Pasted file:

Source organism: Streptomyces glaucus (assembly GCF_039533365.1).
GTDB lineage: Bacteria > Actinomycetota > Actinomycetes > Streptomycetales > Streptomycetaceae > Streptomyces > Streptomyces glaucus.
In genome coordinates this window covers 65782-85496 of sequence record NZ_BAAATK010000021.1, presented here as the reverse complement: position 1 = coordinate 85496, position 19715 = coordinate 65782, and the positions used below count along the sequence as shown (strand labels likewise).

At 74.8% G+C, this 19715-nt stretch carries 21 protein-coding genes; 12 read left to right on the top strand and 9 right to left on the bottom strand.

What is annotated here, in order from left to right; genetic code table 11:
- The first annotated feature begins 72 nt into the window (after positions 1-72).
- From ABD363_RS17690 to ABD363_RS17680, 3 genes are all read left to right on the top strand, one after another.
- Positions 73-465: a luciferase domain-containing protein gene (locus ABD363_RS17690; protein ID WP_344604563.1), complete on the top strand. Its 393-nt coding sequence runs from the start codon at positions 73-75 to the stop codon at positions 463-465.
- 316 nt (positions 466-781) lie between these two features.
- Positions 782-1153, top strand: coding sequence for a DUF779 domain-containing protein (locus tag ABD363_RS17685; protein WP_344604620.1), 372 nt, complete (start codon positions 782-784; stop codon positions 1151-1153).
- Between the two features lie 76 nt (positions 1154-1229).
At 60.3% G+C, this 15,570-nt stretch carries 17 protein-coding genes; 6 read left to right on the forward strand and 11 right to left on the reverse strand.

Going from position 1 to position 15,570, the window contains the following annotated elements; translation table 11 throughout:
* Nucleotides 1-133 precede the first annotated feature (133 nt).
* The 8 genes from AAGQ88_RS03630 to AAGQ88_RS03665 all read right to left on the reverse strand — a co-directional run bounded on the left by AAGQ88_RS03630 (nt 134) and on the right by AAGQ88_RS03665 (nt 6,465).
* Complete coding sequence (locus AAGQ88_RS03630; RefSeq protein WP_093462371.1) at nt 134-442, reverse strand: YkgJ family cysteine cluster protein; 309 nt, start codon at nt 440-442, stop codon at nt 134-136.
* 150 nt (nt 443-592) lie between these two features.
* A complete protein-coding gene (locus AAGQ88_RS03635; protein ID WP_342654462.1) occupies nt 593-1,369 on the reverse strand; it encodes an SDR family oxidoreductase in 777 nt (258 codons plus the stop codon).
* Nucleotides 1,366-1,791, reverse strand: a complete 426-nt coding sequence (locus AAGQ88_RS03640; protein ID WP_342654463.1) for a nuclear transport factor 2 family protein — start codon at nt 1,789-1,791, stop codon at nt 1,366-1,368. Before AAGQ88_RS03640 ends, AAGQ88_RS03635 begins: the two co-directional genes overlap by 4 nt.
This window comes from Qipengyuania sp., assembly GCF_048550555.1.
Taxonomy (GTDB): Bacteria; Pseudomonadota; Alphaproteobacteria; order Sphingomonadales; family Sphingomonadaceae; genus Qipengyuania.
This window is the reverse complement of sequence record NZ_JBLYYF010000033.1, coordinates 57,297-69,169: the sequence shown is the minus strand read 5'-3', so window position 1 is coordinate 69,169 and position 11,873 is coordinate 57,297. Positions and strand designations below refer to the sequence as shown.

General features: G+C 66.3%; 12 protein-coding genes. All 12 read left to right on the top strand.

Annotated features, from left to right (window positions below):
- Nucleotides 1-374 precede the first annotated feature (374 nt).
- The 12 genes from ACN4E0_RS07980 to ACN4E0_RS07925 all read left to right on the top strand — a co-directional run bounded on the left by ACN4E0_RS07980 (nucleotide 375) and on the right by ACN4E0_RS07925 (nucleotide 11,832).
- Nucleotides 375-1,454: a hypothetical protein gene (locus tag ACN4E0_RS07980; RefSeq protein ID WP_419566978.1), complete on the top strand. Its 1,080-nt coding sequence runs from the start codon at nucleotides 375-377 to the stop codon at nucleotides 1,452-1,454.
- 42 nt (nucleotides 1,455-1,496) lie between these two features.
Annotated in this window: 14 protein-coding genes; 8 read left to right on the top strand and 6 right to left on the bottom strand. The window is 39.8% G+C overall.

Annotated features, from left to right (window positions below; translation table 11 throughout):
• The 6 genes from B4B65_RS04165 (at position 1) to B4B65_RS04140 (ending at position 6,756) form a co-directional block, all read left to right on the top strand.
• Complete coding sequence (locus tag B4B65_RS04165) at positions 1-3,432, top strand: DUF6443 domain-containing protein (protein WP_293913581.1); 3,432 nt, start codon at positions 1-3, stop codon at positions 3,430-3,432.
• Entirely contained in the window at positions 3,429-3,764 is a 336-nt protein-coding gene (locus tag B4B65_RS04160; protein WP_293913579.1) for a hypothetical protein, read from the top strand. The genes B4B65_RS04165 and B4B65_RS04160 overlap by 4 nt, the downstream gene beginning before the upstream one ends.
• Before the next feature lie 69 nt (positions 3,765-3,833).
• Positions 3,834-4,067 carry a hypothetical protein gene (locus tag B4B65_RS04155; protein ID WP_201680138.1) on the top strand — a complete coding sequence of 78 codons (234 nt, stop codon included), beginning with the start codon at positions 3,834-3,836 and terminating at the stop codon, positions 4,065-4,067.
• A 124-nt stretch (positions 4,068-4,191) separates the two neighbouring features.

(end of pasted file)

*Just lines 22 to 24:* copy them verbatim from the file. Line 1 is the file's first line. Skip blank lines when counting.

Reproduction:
This window is the reverse complement of sequence record NZ_JBLYYF010000033.1, coordinates 57,297-69,169: the sequence shown is the minus strand read 5'-3', so window position 1 is coordinate 69,169 and position 11,873 is coordinate 57,297. Positions and strand designations below refer to the sequence as shown.

General features: G+C 66.3%; 12 protein-coding genes. All 12 read left to right on the top strand.

Annotated features, from left to right (window positions below):